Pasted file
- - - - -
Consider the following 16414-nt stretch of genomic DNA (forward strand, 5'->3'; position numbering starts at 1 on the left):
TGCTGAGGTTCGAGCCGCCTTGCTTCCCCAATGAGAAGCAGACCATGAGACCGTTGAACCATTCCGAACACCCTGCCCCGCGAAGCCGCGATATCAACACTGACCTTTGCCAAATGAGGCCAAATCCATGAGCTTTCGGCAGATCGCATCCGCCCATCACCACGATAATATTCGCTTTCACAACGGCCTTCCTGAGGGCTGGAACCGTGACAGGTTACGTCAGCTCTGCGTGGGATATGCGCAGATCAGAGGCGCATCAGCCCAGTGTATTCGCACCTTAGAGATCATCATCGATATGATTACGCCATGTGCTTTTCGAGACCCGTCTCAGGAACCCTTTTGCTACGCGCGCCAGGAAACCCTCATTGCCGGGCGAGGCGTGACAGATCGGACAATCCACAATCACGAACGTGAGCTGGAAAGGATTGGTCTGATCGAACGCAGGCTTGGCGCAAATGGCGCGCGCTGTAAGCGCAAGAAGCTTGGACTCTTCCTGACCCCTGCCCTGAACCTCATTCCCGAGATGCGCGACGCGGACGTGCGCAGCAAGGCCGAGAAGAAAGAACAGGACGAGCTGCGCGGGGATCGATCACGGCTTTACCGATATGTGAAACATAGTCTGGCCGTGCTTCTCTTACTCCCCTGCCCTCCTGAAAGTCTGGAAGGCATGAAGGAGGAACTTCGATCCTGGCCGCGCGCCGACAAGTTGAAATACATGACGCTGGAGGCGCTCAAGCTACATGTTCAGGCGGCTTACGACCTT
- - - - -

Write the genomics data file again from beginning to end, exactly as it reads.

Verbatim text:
Consider the following 16414-nt stretch of genomic DNA (forward strand, 5'->3'; position numbering starts at 1 on the left):
TGCTGAGGTTCGAGCCGCCTTGCTTCCCCAATGAGAAGCAGACCATGAGACCGTTGAACCATTCCGAACACCCTGCCCCGCGAAGCCGCGATATCAACACTGACCTTTGCCAAATGAGGCCAAATCCATGAGCTTTCGGCAGATCGCATCCGCCCATCACCACGATAATATTCGCTTTCACAACGGCCTTCCTGAGGGCTGGAACCGTGACAGGTTACGTCAGCTCTGCGTGGGATATGCGCAGATCAGAGGCGCATCAGCCCAGTGTATTCGCACCTTAGAGATCATCATCGATATGATTACGCCATGTGCTTTTCGAGACCCGTCTCAGGAACCCTTTTGCTACGCGCGCCAGGAAACCCTCATTGCCGGGCGAGGCGTGACAGATCGGACAATCCACAATCACGAACGTGAGCTGGAAAGGATTGGTCTGATCGAACGCAGGCTTGGCGCAAATGGCGCGCGCTGTAAGCGCAAGAAGCTTGGACTCTTCCTGACCCCTGCCCTGAACCTCATTCCCGAGATGCGCGACGCGGACGTGCGCAGCAAGGCCGAGAAGAAAGAACAGGACGAGCTGCGCGGGGATCGATCACGGCTTTACCGATATGTGAAACATAGTCTGGCCGTGCTTCTCTTACTCCCCTGCCCTCCTGAAAGTCTGGAAGGCATGAAGGAGGAACTTCGATCCTGGCCGCGCGCCGACAAGTTGAAATACATGACGCTGGAGGCGCTCAAGCTACATGTTCAGGCGGCTTACGACCTT